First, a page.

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  • 8x63 Ball


     
    IDnumber87
    Caliber8x63
    Modelsk ptr m/32 prj m/32
    Projectile form-
    Projectile weight14,13 Gram
    Projectile material-
    Projectile typeBall
    Colour markings-
    V0 mpsV25 750 m/s
    V0 fps-
    Propellant-
    Propellant weight Gram3,6 gram
    Propellant weight Grain-
    This is the standard ball ammunition.


     
    IDnumber125
    Caliber8x63
    Model
    Projectile form
    Projectile weight14,2 gram
    Projectile material
    Projectile typeBall
    Colour markingsBlue tip
    V0 mpsV25 750 m/s
    V0 fps-
    Propellant
    Propellant weight Gram3,6 gram
    Propellant weight Grain-
    This blued tip ammunition is of less quality than the normal military ammunition, and is not to be used as war ammunition.


     
    IDnumber170
    Caliber8x63
    Model
    Projectile form
    Projectile weight
    Projectile material
    Projectile typeBall
    Colour markingsBlack belt on projectile
    V0 mps
    V0 fps-
    Propellant
    Propellant weight Gram
    Propellant weight Grain-
    This is a really rare cartridge. It is produced in the Karlsborg factory in 1940 and is loaded with a German B. patrone (Beobachtung Patrone) projectile. Even the color of the projectile follows the German standard pattern, and the projectile is most probably produced in Germany.
    This is an observation cartridge, actually an incendiary explosive. When hitting a target, a built in anvil triggers a small amount of tetryl setting fire to white phosphorus creating a puff of white smoke that can be seen on long distance. There is some good clips on YouTube showing the effects of this projectile when hitting a target.

    From Rude of Åtvidaberg collection.


     
    IDnumber193
    Caliber8x63
    Model
    Projectile form
    Projectile weight14,2 gram
    Projectile material
    Projectile typeBall
    Colour markingsGreen tip
    V0 mpsV25 750 m/s
    V0 fps-
    Propellant
    Propellant weight Gram3,6 gram
    Propellant weight Grain-
    This cartridges has the earlier, green tip of the projectile normally labled "not for automatic rifles". Later it is changed for a blue tip, "only for peace time shooting". This cartridges might of been intended for the rifle m/40, the only non automatic rifle used. I have not yet seen any boxes for the green or blue tipped 8x63 ammunition, so I do not really have any further information if any to be found on a label.


     
    IDnumber219
    Caliber8x63
    ModelE
    Projectile form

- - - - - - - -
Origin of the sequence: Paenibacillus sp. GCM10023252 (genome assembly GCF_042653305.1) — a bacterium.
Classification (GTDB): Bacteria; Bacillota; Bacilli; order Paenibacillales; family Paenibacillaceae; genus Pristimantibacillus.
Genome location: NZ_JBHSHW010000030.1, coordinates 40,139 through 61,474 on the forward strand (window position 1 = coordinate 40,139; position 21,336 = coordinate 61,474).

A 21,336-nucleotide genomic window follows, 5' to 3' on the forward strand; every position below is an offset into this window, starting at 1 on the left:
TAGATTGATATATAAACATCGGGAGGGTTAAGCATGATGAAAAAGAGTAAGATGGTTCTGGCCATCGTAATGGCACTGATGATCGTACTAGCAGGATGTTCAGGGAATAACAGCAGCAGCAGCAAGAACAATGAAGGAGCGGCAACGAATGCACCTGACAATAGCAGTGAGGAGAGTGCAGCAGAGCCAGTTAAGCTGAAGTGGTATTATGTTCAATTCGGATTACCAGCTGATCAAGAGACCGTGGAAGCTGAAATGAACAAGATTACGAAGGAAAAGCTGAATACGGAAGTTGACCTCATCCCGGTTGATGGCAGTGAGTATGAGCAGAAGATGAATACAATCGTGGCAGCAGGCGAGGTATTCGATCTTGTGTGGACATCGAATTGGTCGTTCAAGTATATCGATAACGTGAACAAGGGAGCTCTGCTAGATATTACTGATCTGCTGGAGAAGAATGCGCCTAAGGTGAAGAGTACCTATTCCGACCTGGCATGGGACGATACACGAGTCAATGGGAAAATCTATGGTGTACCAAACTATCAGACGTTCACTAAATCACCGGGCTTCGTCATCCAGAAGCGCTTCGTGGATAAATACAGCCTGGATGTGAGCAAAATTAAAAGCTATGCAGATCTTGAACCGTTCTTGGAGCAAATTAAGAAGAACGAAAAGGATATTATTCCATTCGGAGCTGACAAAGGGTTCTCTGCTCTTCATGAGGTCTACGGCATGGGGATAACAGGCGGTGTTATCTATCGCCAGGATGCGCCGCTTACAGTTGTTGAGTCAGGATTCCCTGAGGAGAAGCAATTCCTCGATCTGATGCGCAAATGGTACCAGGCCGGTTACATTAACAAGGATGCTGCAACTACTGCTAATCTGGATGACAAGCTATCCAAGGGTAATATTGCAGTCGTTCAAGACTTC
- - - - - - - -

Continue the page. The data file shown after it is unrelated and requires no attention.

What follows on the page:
Projectile weight
    Projectile material
    Projectile typeBall
    Colour markings
    V0 mps
    V0 fps-
    Propellant
    Propellant weight Gram
    Propellant weight Grain-
    The steel cased 8x63 is a not so known of in general. As of today there is reported of only one known example, to be found in the Woodin collection in the USA. This case is plain to the sight and only a magnet shows that the case is made of steel. It has a bottom stamp of Amf 31 and is missing both the "E" that would indicate it is made of "Ersättningsmateriel", e.g. steel, and the manufacturing year. Factory code 31 is representing the Svensk Tändsticks AB, Jönköping.

    The general issue I guess is that a werry few really know that it is supposed to exist! The bottom is supposed to be stamped as shown in the educational poster from 1947, a Karlsborg produced case dated 1943 with an letter "E" 12 o clock in the head stamp. But, this is a fact that may not be true in reality, as educational posters has been showing on incorrect bottom stamps before. In one way I thoughts that the persons doing the posters did not have no imagination to make up the head stamp, but on the other hand they were maybe not interested enough to look at and correct real samples and then just going by the handbook.

    The steeled cased 8x63 were indeed intended for training, and the boxes were to be packed as 80 or 85 rounds per box, in a crate of 1000 PCS, no loading clips or belts included.

    The first cases were intended to be produced by Vulcans Tändsticksfabrik, Tidaholm in late 1941 or early 1942. The steel to be found suitable came from Uddeholm AB and were of their brand UHB Forma. The same steel were used for manufacturing 9x19, 8x63 and 6,5x55 cases, but the responsibilities were laid upon different factory per case type. The 9x19 and the 6,5x55 is well known today, so my best guess right now is that the 8x63 production were cancelled and switched for 6,5x55 production instead, a thing that also were made for other planned 8x63 productions at the time. The background is that the 8x63 ammunition were a ammunition for combat and not so often used for training. The stock were built up and not used, while the need for 6,5x55 were not in balance in production capacity. The archive will give me the answer in the future.



    Copyright © 2000 Chris
    The Swedish military ammunition site

    Pcs published: 5